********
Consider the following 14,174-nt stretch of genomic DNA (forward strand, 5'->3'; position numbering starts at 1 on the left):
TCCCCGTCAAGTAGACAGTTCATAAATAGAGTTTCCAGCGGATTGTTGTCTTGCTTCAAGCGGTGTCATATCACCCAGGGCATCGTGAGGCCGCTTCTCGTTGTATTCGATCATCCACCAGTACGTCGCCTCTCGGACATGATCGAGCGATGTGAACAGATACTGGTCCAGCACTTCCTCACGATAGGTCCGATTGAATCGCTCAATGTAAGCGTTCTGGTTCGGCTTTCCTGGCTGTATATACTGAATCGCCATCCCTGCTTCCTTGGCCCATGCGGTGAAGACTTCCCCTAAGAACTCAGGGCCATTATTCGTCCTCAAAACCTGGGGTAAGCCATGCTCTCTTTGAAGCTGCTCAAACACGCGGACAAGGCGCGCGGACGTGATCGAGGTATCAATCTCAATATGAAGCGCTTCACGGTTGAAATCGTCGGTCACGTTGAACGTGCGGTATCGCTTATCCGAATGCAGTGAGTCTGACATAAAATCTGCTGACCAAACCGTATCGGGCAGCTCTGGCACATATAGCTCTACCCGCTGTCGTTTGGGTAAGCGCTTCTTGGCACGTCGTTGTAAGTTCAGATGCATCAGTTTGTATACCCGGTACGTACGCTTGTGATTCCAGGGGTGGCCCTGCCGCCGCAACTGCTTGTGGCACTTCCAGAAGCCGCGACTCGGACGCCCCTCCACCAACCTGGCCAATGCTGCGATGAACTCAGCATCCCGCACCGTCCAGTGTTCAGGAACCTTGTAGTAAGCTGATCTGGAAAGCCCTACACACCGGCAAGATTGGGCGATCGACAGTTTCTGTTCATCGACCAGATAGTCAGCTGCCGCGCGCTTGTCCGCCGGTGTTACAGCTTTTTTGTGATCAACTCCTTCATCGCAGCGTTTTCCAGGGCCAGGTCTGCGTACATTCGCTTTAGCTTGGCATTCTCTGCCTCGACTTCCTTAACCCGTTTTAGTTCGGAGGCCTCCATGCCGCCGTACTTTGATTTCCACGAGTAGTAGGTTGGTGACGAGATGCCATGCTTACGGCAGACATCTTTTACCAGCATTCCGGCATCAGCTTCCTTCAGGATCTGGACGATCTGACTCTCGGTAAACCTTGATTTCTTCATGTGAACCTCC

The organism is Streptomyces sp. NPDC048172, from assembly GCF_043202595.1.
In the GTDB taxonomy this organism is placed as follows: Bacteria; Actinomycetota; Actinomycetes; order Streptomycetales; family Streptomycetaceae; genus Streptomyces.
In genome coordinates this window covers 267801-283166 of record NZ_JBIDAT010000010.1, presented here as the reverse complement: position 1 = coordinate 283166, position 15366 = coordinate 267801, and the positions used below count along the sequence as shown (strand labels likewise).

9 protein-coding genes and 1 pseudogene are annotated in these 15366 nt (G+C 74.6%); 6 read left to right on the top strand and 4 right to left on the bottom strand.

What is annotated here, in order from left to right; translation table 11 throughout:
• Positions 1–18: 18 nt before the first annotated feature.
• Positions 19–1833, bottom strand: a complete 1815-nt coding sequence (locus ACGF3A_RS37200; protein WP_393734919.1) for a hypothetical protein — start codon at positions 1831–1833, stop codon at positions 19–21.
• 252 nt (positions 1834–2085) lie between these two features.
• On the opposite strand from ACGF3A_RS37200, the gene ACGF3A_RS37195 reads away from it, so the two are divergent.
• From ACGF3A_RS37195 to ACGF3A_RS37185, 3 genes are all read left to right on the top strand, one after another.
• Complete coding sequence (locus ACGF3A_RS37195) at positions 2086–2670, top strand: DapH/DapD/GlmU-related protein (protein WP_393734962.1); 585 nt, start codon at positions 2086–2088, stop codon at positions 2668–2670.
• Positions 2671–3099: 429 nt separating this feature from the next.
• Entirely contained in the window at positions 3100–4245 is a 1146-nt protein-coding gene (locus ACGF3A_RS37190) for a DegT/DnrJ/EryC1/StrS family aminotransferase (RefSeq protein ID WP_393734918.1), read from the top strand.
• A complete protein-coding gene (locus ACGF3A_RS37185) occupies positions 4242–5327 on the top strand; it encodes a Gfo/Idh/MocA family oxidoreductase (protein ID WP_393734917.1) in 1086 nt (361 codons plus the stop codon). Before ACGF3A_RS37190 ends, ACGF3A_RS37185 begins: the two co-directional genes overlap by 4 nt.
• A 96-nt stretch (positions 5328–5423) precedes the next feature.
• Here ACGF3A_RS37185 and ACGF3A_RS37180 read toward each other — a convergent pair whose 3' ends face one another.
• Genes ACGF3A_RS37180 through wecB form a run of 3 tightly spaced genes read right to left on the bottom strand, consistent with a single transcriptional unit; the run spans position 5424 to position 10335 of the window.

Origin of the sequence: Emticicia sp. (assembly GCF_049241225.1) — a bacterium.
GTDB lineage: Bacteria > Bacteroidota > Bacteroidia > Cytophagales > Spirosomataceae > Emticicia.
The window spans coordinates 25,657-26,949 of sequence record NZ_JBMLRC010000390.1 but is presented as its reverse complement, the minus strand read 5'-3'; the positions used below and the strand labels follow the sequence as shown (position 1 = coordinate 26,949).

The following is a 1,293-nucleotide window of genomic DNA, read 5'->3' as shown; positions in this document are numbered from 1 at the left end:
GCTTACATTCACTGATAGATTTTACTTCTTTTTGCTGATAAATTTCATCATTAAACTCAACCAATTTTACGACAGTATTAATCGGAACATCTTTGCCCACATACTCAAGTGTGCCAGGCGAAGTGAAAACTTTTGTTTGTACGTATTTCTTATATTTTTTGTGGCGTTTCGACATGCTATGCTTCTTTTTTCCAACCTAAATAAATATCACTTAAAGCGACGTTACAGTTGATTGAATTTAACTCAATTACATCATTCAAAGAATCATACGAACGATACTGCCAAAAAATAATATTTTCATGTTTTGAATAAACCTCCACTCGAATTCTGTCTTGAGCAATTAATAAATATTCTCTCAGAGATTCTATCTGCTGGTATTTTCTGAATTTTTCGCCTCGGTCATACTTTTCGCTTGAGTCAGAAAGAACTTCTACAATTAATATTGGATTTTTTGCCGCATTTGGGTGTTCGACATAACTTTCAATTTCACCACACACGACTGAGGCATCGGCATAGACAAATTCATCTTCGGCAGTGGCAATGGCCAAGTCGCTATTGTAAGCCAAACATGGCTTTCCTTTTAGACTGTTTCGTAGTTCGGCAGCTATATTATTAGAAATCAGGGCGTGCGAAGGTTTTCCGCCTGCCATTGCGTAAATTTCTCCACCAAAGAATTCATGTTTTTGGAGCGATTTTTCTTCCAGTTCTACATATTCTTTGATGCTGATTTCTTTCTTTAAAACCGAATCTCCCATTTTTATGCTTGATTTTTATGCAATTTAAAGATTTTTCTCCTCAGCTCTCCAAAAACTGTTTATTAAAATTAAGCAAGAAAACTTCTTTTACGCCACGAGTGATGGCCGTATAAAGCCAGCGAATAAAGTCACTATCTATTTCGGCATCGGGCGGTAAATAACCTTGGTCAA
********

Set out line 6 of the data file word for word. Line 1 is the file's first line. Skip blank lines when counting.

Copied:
9 protein-coding genes and 1 pseudogene are annotated in these 15366 nt (G+C 74.6%); 6 read left to right on the top strand and 4 right to left on the bottom strand.